| A Practical Plan: The Little
Intelligent Communities Project
If we can enhance the meaning of democracy to include
"Information Technology" in the developing world, by dramatically
increasing people's access to it, we can narrow the gap
between those that are lagging behind and those at the forefront
of personal opportunities and development.
Searching for ways to implement this concept, the Costa
Rican Foundation for Sustainable Development has been working
on several initiatives. One of these programs is LINCOS
(Little Intelligent Communities). LINCOS calls for the deployment
of a "Community Center for the 21st Century" in any small
village or town, giving those that live there immediate
access to a wide array of information technologies.
The Costa Rica Foundation for Sustainable Development
invited the Media Lab at the Massachusetts Institute of
Technology (MIT), the Instituto Tecnológico de Costa Rica
(ITCR), the Center for Future Health at the University of
Rochester, and others, to collaborate on the implementation
of this initiative.
The Foundation for Sustainable Development is lead by
José María Figueres Olsen, former president of Costa Rica
and head of the Foundation. The Media Laboratory effort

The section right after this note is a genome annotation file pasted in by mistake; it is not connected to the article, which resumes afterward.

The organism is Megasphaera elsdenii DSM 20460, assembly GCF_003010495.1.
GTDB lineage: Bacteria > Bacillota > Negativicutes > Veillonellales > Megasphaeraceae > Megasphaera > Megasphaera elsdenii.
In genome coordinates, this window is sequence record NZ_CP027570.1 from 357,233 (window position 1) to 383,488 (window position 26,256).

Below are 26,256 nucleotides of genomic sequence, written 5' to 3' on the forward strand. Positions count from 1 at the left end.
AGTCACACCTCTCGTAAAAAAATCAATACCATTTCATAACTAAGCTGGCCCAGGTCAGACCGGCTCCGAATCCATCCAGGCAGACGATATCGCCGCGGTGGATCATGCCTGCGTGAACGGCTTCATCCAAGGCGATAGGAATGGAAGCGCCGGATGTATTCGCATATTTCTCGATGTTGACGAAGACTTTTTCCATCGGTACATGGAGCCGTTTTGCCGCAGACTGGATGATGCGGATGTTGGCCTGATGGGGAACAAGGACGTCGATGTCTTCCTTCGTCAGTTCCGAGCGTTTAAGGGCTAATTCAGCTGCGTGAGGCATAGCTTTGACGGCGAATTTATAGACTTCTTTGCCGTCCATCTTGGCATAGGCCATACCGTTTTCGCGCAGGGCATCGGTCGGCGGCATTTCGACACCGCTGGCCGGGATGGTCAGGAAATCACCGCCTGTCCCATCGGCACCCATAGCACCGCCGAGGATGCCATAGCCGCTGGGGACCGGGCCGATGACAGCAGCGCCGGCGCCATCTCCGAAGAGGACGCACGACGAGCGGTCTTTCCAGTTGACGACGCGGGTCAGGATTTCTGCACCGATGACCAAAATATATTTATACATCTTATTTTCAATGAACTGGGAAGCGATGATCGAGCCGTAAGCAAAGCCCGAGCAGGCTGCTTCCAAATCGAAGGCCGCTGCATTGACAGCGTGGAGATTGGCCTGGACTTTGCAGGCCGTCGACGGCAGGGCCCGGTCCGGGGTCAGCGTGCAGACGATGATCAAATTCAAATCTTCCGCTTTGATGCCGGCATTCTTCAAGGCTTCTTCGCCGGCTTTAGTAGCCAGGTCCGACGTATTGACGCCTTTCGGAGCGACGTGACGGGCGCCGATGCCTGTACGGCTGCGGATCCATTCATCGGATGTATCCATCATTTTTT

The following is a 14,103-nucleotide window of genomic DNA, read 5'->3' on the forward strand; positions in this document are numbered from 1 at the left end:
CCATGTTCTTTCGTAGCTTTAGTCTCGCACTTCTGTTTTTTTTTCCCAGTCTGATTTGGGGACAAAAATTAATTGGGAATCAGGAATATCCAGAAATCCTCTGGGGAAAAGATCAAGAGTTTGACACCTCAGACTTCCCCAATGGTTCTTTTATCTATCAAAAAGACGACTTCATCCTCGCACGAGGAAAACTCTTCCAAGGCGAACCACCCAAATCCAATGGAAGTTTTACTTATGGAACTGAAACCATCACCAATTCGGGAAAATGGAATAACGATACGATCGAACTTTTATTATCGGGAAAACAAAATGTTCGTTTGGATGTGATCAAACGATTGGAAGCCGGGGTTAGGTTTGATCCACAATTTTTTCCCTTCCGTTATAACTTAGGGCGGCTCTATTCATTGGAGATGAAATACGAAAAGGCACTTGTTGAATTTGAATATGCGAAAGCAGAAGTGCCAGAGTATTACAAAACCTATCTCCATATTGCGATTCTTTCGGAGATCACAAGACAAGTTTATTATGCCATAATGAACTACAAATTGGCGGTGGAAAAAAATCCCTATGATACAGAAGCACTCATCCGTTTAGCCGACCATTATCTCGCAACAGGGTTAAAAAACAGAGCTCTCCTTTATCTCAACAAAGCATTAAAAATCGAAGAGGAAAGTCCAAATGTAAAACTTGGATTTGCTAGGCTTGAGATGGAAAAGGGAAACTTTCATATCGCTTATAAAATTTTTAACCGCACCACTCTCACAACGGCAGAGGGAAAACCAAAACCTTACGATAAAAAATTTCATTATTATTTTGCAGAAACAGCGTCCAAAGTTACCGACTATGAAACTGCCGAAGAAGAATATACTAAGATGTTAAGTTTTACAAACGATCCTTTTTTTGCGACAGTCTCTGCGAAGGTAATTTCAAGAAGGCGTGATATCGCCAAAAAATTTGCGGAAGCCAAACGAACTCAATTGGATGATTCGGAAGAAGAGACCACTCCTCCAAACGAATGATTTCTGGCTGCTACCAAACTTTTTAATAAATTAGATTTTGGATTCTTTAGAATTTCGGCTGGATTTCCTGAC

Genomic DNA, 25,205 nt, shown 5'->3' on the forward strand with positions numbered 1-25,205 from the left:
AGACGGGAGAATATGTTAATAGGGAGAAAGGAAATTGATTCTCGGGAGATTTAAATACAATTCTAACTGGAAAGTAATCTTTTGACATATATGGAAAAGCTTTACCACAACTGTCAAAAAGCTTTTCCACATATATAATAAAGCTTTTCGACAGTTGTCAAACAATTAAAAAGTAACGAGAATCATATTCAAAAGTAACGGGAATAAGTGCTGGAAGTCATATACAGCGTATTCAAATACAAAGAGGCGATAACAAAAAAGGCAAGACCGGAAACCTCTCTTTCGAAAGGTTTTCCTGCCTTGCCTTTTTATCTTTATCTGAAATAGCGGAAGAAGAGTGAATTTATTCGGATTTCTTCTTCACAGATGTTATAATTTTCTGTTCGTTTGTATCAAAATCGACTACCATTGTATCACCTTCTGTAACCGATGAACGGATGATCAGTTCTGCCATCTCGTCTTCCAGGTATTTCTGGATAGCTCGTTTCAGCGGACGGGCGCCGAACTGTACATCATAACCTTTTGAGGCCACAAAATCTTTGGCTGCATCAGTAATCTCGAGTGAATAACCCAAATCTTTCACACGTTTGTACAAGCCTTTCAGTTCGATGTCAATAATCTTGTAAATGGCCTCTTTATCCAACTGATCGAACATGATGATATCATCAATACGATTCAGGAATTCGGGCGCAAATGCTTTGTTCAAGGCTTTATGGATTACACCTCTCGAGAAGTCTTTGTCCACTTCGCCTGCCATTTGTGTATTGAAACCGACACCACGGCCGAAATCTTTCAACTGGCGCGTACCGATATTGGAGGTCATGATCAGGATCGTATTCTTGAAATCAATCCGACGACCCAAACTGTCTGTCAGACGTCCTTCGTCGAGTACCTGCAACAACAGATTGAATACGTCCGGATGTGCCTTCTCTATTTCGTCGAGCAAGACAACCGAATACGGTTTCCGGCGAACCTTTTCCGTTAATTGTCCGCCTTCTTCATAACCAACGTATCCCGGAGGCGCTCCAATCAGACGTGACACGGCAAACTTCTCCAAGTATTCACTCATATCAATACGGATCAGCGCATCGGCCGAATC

is lead by Alex (Sandy) Pentland, Academic Head of the Laboratory.
The result is a plan to unwire dozens of underdeveloped
villages in Central America beginning this year.
This project is an initiative for people in developing
countries, particularly those of Latin America, to empower
themselves with the use of information technology. It is
implemented through the deployment of "digital town centers''
in remote villages. The physical design of these centers
is an elegant tension structure surrounding a modified ISO
shipping container. The container has a digital satellite
link and integrated local wireless telephone connection,
analytical laboratories, telemedicine services, a computer
lab, electronic commerce and banking services, and a multi-purpose
Designed to be built inexpensively in the developing countries
themselves, it provides sophisticated local digital communications,
and supports a wide range of applications in education,
health, agriculture, and entertainment. It stimulates community
grass root activity around its services, and hopes to become
a true "community center". Deployment should be possible
in the worst possible conditions of underdevelopment.
There are three immediate objectives for this project:
- Test and evaluate the project's feasibility in the field.
- If feasible, enroll partner organizations in a collaborative
agreement to further develop, design, build, and deploy
- And finally, provide an opportunity for experts in developed
and developing nations to work together, thus building
The first concrete goal of this project is to design and
construct two prototype "digital town centers" in Costa
Rica. At our March 30 inaugural event one center will be
exhibited in Costa Rica, and the other one at the M.I.T.
Media Laboratory, teleconferenced together using their satellite